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>> Russia on Tuesday pushing back on allegations it hit the Democratic Party with a one-two punch, stealing thousands of sensitive emails and then releasing them on WikiLeaks a day before the party's convention in an apparent bid to influence the US elections. The Kremlin calling the charges absurd, saying it was a political move to win votes and exploit fear of Russia.
But cybersecurity reporter Dustin Volz says the evidence points to Russia.>> This is sort of an unprecedented thing that we've seen from Russia, trying to affect the US politics in this way. One US official told us on background that he believes that it's beyond a reasonable doubt that Russia is behind this intrusion, and that would support findings from the private sector from private cybersecurity firms in the past month have also concluded that this hack was something that Russia was supporting.
>> Wikileaks over the weekend released more than 19,000 emails seeming to show the DNC favoring Clinton over her rival Bernie Sanders. Volz says the hack attack is putting intelligence services on edge.>> These are not surprising targets, in of itself, what's surprising is that we're now seeing this information appear online via WikiLeaks in a way that seems to be intended to sow discord among the Democratic Party, and favor the Republican nominee, Donald Trump.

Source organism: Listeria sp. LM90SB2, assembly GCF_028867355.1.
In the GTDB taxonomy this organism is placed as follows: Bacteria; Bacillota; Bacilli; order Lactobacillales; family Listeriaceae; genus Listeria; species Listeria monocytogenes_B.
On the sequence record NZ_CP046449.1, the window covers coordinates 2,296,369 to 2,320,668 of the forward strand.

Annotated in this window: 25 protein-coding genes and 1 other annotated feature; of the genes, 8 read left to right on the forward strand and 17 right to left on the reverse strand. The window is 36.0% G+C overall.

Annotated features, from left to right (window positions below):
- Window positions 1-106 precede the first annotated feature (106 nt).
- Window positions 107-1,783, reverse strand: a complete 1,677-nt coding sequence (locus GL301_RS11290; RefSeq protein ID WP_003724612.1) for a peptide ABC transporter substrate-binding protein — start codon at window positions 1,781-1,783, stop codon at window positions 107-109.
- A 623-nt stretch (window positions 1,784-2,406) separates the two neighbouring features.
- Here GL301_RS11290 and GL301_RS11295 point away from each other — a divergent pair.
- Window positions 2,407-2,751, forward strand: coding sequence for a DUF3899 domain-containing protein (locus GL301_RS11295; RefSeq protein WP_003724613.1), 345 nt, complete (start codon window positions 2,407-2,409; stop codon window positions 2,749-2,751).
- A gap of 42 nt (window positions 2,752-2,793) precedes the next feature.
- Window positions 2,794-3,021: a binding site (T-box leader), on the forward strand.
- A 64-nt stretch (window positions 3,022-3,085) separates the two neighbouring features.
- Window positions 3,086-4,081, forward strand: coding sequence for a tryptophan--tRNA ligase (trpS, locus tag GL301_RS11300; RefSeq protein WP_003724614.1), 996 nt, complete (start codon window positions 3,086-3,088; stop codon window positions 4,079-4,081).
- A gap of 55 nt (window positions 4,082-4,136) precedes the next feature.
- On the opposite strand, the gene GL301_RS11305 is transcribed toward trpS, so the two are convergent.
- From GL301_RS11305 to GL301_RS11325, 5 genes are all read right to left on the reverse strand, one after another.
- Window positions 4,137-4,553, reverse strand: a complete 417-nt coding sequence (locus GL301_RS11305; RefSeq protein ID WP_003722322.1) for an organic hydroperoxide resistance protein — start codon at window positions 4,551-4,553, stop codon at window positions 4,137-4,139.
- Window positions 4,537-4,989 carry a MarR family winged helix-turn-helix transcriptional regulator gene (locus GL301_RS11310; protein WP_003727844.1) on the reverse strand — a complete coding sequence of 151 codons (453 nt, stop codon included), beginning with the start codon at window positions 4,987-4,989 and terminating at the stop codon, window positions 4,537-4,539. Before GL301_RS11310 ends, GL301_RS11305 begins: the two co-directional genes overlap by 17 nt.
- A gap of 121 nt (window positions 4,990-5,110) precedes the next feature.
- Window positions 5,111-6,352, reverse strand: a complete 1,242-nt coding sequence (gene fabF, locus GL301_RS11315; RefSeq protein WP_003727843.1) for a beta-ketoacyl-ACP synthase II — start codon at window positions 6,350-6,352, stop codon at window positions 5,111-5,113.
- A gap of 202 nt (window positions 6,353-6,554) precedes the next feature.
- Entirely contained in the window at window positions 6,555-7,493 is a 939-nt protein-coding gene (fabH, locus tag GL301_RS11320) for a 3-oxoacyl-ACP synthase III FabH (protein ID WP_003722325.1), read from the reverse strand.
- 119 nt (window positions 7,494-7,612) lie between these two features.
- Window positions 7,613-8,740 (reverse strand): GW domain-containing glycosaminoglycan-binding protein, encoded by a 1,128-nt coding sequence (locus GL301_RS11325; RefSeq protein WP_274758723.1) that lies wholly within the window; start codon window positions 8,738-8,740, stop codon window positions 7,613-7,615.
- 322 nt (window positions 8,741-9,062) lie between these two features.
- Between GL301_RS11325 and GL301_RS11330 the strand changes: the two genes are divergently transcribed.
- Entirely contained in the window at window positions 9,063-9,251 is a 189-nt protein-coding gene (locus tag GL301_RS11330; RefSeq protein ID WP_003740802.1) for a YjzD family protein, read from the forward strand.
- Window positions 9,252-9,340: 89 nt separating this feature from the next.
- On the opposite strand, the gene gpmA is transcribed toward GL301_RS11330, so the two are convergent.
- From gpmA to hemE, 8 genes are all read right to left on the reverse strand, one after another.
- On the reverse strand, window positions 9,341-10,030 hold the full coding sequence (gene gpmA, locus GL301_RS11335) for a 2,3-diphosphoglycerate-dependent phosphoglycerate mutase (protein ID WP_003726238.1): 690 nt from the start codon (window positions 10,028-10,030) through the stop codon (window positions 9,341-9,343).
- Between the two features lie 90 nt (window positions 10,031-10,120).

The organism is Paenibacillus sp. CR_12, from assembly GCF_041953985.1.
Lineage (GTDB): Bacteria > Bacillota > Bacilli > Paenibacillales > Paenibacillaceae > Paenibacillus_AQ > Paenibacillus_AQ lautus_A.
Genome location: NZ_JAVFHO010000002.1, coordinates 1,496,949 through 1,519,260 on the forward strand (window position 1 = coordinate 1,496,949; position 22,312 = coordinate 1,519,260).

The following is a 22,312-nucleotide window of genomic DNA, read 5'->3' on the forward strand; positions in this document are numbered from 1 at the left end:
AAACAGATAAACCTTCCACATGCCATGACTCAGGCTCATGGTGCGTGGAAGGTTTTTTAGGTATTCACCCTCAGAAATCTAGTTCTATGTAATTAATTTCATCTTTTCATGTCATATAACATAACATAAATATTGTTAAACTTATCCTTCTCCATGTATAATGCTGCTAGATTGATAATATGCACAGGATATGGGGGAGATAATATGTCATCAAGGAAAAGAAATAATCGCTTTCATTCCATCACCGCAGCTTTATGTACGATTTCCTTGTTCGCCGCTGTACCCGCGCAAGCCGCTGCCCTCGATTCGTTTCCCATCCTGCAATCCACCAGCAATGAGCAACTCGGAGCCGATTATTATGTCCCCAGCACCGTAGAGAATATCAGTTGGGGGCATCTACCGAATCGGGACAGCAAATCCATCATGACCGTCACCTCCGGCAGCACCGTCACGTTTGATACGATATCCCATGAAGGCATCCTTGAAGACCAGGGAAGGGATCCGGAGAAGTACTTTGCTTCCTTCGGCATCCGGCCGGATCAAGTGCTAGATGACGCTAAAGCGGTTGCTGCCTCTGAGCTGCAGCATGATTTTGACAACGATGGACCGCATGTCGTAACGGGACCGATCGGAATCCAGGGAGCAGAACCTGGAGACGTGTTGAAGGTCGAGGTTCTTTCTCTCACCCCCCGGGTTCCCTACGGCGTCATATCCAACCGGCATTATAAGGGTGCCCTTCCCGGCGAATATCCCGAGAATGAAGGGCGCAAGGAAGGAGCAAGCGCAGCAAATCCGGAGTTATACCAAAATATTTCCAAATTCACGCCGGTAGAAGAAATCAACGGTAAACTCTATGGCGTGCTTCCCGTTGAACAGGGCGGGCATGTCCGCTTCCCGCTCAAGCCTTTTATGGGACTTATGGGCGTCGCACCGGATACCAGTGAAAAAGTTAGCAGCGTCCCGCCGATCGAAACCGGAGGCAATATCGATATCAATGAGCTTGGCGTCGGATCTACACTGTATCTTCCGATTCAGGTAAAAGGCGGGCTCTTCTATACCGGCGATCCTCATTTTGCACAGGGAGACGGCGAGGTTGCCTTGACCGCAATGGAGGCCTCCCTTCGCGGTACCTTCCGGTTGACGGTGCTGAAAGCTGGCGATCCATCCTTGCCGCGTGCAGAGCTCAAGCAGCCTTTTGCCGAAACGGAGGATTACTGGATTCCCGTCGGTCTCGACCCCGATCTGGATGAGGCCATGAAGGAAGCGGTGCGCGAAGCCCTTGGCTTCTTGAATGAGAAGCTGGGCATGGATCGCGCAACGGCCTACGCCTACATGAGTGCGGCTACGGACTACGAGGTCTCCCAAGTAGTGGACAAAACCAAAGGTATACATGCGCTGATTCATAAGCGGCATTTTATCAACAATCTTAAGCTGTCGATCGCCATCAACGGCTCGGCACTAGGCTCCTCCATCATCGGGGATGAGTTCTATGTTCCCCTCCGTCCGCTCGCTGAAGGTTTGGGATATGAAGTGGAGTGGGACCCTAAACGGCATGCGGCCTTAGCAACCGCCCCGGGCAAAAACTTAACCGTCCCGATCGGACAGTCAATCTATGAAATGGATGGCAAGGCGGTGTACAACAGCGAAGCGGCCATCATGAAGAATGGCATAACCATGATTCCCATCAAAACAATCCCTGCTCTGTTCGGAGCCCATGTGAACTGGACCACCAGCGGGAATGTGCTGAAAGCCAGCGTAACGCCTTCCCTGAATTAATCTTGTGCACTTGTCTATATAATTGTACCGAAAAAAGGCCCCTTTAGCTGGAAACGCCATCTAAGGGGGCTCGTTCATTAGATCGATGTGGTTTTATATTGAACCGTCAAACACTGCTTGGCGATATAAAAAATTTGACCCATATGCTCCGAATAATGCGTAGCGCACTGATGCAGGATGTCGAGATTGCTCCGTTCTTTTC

Trump has previous business interest in Russia. Last week, there were reports that the RNC sort of changed it's platform a little bit to be more friendly toward Russia, so there's a lot of circumstantial evidence that would suggest, at least the the Democrats would say that Russia, if they are behind this hack, may have an interest in helping Trump.
That's what is really frightening the people and the intelligence community.>> The bomb shell coming in as the FBI announced that it will probe the audacious hack into the Democratic National Committee servers. The Trump team on Monday dismissing the idea Russia would release the emails to help his campaigns.
All of this as the White House for the first time, issued an official plan on how the FBI and other agencies should handle a cyber attack. With a five point scale grading an attack severity from zero to five. But no word yet on how the White House rates the DNC email hack.